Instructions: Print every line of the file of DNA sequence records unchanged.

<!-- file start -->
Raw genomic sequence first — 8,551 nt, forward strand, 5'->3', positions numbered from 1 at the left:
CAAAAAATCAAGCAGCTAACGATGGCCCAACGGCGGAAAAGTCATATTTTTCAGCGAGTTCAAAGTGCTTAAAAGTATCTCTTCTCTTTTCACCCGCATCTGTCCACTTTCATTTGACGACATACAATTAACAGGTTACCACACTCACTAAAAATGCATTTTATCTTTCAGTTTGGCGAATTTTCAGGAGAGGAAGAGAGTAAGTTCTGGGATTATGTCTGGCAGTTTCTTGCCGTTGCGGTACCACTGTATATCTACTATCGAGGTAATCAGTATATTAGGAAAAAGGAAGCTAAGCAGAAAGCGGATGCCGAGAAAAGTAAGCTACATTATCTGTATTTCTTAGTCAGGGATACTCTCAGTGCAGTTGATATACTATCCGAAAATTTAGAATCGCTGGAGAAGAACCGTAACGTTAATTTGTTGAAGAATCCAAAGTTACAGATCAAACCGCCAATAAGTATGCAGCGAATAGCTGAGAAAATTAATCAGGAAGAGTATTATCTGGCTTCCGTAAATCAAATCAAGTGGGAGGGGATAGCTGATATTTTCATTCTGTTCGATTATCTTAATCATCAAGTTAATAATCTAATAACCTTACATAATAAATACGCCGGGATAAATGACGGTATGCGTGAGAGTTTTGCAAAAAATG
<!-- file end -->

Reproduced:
Raw genomic sequence first — 8,551 nt, forward strand, 5'->3', positions numbered from 1 at the left:
CAAAAAATCAAGCAGCTAACGATGGCCCAACGGCGGAAAAGTCATATTTTTCAGCGAGTTCAAAGTGCTTAAAAGTATCTCTTCTCTTTTCACCCGCATCTGTCCACTTTCATTTGACGACATACAATTAACAGGTTACCACACTCACTAAAAATGCATTTTATCTTTCAGTTTGGCGAATTTTCAGGAGAGGAAGAGAGTAAGTTCTGGGATTATGTCTGGCAGTTTCTTGCCGTTGCGGTACCACTGTATATCTACTATCGAGGTAATCAGTATATTAGGAAAAAGGAAGCTAAGCAGAAAGCGGATGCCGAGAAAAGTAAGCTACATTATCTGTATTTCTTAGTCAGGGATACTCTCAGTGCAGTTGATATACTATCCGAAAATTTAGAATCGCTGGAGAAGAACCGTAACGTTAATTTGTTGAAGAATCCAAAGTTACAGATCAAACCGCCAATAAGTATGCAGCGAATAGCTGAGAAAATTAATCAGGAAGAGTATTATCTGGCTTCCGTAAATCAAATCAAGTGGGAGGGGATAGCTGATATTTTCATTCTGTTCGATTATCTTAATCATCAAGTTAATAATCTAATAACCTTACATAATAAATACGCCGGGATAAATGACGGTATGCGTGAGAGTTTTGCAAAAAATG